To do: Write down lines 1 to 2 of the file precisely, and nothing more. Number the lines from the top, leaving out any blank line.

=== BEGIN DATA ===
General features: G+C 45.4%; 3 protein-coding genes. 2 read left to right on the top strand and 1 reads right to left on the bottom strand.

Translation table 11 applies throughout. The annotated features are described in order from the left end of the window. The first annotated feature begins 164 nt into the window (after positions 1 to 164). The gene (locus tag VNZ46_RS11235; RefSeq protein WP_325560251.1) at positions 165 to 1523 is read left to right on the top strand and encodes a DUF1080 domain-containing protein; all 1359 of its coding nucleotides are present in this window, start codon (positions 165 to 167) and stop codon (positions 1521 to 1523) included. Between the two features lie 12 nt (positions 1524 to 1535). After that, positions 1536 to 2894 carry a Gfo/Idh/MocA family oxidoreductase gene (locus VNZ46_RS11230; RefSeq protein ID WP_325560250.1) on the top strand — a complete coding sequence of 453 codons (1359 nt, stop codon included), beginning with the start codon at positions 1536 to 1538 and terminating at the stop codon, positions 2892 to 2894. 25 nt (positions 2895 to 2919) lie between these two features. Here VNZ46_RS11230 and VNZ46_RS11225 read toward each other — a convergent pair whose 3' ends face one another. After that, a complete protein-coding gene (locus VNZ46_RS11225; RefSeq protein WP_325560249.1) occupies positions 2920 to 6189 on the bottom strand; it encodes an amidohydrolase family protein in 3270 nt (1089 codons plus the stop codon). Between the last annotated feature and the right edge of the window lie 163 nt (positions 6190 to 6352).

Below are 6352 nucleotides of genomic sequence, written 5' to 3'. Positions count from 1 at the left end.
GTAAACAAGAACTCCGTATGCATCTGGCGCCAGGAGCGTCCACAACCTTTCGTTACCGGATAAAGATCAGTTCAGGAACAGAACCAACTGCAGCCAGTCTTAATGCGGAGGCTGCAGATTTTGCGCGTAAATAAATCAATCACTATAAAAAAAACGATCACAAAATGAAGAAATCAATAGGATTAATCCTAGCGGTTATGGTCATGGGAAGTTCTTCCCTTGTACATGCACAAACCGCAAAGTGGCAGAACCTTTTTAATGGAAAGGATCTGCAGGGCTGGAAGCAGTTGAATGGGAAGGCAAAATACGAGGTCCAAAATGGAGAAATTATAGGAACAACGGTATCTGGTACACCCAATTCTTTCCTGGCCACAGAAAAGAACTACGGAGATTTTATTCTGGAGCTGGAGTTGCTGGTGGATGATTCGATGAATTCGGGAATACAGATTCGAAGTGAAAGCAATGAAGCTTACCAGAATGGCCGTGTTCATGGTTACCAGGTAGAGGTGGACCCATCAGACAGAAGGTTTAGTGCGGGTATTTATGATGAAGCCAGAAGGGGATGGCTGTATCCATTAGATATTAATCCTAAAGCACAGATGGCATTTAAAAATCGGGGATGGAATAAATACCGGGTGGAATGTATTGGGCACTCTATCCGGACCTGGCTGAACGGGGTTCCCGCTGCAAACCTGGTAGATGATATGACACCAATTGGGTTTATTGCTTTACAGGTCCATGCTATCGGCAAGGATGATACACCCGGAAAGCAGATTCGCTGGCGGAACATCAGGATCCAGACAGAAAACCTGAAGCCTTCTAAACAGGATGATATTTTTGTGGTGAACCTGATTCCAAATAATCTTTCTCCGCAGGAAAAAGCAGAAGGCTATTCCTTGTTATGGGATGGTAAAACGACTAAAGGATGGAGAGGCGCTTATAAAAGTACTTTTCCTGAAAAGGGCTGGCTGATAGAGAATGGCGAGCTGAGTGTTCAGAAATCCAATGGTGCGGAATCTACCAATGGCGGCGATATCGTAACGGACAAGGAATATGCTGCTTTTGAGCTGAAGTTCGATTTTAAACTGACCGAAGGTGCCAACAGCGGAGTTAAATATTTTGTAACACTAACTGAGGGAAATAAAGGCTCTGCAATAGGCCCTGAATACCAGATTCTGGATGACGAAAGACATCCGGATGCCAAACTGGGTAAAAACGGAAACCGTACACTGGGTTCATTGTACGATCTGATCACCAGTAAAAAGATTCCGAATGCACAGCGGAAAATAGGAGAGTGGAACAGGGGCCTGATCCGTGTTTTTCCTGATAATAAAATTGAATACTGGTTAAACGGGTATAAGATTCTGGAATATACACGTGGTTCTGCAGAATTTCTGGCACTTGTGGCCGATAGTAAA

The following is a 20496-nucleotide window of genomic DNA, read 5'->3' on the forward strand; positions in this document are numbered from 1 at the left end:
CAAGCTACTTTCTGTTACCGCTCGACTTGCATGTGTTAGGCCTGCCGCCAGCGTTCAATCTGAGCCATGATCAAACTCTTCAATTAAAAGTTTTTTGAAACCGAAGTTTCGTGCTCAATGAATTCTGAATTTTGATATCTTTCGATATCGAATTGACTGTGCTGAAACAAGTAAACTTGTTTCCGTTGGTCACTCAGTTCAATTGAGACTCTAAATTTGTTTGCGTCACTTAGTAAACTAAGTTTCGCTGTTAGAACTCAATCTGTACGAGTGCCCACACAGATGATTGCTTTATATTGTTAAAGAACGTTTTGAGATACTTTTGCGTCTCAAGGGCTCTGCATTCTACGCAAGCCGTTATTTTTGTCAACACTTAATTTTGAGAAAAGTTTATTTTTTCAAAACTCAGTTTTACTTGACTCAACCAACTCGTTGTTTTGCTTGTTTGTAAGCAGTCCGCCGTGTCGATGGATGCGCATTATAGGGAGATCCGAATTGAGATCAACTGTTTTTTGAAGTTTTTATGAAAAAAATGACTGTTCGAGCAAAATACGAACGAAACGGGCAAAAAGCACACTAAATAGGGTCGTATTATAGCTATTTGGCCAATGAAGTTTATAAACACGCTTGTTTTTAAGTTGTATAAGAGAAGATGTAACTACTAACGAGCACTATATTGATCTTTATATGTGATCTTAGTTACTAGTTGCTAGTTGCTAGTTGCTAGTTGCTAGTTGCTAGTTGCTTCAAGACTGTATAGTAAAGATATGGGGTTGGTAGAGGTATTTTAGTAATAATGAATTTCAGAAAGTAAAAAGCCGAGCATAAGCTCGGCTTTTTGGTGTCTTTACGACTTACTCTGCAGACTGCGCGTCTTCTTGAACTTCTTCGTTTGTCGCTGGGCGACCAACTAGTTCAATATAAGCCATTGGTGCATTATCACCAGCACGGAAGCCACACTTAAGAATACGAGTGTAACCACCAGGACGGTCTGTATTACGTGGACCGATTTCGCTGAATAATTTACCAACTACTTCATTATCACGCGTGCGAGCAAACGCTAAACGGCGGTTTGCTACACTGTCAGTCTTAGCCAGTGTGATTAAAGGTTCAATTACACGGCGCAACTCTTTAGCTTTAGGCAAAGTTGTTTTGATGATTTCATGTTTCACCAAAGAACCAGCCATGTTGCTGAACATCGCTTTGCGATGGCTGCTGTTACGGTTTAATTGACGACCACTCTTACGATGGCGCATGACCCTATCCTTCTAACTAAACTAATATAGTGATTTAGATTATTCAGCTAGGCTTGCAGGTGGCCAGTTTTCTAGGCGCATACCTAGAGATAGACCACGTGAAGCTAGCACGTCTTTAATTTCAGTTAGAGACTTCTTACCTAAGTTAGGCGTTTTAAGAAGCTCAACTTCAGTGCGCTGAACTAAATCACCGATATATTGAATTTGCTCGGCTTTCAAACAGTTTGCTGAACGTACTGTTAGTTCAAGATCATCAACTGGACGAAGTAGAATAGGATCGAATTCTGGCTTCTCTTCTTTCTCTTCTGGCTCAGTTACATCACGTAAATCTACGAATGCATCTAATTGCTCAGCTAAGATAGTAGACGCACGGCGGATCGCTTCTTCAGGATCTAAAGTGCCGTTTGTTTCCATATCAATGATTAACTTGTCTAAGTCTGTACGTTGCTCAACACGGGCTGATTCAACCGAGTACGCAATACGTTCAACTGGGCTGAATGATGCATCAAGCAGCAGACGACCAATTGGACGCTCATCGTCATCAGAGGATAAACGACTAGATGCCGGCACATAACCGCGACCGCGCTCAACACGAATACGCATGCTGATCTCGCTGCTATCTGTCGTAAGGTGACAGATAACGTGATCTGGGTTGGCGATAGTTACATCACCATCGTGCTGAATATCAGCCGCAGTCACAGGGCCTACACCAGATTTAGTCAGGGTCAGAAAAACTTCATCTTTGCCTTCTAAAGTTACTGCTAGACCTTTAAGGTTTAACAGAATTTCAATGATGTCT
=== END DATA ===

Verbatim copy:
General features: G+C 45.4%; 3 protein-coding genes. 2 read left to right on the top strand and 1 reads right to left on the bottom strand.

Translation table 11 applies throughout. The annotated features are described in order from the left end of the window. The first annotated feature begins 164 nt into the window (after positions 1 to 164). The gene (locus tag VNZ46_RS11235; RefSeq protein WP_325560251.1) at positions 165 to 1523 is read left to right on the top strand and encodes a DUF1080 domain-containing protein; all 1359 of its coding nucleotides are present in this window, start codon (positions 165 to 167) and stop codon (positions 1521 to 1523) included. Between the two features lie 12 nt (positions 1524 to 1535). After that, positions 1536 to 2894 carry a Gfo/Idh/MocA family oxidoreductase gene (locus VNZ46_RS11230; RefSeq protein ID WP_325560250.1) on the top strand — a complete coding sequence of 453 codons (1359 nt, stop codon included), beginning with the start codon at positions 1536 to 1538 and terminating at the stop codon, positions 2892 to 2894. 25 nt (positions 2895 to 2919) lie between these two features. Here VNZ46_RS11230 and VNZ46_RS11225 read toward each other — a convergent pair whose 3' ends face one another. After that, a complete protein-coding gene (locus VNZ46_RS11225; RefSeq protein WP_325560249.1) occupies positions 2920 to 6189 on the bottom strand; it encodes an amidohydrolase family protein in 3270 nt (1089 codons plus the stop codon). Between the last annotated feature and the right edge of the window lie 163 nt (positions 6190 to 6352).